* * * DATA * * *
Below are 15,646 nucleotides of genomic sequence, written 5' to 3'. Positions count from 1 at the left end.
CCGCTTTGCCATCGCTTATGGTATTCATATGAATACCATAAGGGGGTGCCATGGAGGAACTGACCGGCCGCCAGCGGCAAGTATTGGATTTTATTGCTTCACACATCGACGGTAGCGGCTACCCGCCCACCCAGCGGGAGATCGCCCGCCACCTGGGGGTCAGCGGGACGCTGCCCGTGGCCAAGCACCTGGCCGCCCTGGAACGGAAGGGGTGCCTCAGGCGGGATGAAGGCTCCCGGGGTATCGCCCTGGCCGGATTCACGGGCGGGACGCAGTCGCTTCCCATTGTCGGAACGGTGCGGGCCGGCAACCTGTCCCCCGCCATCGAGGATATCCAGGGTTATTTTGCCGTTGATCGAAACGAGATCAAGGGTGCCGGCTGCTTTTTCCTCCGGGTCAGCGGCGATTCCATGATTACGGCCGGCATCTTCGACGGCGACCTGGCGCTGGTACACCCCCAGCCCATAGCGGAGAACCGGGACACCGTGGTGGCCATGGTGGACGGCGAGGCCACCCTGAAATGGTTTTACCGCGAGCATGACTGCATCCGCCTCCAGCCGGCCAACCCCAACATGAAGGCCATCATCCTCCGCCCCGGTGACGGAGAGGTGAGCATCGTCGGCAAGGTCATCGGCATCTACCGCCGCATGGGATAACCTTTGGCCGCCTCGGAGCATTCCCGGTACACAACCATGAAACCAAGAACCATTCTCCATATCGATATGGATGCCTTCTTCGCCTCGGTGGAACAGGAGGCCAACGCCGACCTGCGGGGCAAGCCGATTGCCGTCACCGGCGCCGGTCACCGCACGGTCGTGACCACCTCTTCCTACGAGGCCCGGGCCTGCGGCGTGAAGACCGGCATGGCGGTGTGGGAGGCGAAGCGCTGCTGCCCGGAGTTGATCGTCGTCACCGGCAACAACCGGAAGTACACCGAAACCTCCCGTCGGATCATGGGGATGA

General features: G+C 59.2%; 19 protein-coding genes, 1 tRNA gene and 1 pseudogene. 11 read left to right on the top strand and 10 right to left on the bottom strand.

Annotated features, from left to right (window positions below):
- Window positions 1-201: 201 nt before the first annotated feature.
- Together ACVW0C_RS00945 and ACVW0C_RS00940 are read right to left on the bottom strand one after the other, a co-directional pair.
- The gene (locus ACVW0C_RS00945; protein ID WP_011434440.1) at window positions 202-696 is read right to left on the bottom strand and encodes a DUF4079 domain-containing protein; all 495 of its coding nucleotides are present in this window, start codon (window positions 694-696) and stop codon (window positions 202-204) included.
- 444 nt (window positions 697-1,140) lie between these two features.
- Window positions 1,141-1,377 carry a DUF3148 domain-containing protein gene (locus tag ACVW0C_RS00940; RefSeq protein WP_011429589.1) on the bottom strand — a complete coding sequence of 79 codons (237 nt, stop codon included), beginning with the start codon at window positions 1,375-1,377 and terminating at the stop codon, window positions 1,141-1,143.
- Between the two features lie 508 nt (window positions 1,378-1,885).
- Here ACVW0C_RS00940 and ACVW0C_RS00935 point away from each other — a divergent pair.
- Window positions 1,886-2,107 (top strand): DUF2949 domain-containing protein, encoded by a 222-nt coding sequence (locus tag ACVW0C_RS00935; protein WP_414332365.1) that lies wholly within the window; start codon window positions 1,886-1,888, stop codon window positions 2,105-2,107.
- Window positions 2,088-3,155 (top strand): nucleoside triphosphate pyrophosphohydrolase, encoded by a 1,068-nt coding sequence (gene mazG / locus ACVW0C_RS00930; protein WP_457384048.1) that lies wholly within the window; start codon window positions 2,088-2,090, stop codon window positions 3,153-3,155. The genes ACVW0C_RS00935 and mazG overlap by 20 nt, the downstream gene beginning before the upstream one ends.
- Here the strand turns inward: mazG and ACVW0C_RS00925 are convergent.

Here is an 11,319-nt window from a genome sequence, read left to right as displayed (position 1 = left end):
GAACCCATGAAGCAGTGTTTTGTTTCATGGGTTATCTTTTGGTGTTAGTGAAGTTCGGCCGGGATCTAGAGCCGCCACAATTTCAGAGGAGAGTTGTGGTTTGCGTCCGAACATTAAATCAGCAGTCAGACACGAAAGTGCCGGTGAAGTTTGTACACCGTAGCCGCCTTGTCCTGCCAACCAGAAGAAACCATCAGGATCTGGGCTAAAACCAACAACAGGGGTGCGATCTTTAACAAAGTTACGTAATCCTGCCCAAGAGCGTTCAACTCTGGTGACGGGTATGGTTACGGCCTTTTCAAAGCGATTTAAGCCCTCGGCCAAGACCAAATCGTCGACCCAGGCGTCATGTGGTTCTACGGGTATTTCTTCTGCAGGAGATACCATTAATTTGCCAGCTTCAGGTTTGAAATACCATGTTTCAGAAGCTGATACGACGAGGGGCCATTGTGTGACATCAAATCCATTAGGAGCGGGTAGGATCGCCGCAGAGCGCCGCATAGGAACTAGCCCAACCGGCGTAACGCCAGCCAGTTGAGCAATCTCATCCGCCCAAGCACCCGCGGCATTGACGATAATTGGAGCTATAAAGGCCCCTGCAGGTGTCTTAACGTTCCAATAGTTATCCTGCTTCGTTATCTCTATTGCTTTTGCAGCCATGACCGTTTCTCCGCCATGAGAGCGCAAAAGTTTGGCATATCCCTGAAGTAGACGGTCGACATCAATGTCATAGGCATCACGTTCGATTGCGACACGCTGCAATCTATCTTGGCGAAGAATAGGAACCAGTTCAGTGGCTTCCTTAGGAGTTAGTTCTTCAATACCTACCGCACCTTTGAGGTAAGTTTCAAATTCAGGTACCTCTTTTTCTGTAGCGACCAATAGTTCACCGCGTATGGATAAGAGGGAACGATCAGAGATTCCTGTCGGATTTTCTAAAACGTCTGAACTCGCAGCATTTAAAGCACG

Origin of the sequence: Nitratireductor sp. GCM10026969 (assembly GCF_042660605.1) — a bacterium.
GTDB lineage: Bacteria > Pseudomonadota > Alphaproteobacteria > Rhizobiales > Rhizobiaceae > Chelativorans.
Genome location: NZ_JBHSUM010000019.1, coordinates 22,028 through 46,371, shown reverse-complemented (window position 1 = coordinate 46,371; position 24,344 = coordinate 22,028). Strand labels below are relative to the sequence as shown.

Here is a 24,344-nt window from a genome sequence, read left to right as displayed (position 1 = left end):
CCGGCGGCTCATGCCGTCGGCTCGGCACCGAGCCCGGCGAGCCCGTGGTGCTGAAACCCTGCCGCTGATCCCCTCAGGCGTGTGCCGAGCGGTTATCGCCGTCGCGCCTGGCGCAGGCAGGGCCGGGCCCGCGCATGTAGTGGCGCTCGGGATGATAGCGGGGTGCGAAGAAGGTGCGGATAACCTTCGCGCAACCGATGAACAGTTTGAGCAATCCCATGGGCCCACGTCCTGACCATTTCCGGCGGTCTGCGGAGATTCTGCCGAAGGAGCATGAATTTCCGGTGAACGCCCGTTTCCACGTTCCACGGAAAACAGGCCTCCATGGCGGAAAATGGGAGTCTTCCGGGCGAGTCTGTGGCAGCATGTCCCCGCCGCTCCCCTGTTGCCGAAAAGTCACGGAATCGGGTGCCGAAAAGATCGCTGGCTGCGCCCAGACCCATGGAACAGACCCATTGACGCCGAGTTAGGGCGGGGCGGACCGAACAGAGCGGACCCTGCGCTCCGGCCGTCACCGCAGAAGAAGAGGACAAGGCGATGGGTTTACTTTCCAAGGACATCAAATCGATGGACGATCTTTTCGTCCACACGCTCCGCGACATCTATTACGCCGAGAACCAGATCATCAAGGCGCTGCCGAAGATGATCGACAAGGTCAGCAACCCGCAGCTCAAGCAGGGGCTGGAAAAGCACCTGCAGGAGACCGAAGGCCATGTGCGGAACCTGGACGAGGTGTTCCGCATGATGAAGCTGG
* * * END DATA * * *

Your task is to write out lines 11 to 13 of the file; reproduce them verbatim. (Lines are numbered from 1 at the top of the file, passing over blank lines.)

- Here ACVW0C_RS00940 and ACVW0C_RS00935 point away from each other — a divergent pair.
- Window positions 1,886-2,107 (top strand): DUF2949 domain-containing protein, encoded by a 222-nt coding sequence (locus tag ACVW0C_RS00935; protein WP_414332365.1) that lies wholly within the window; start codon window positions 1,886-1,888, stop codon window positions 2,105-2,107.
- Window positions 2,088-3,155 (top strand): nucleoside triphosphate pyrophosphohydrolase, encoded by a 1,068-nt coding sequence (gene mazG / locus ACVW0C_RS00930; protein WP_457384048.1) that lies wholly within the window; start codon window positions 2,088-2,090, stop codon window positions 3,153-3,155. The genes ACVW0C_RS00935 and mazG overlap by 20 nt, the downstream gene beginning before the upstream one ends.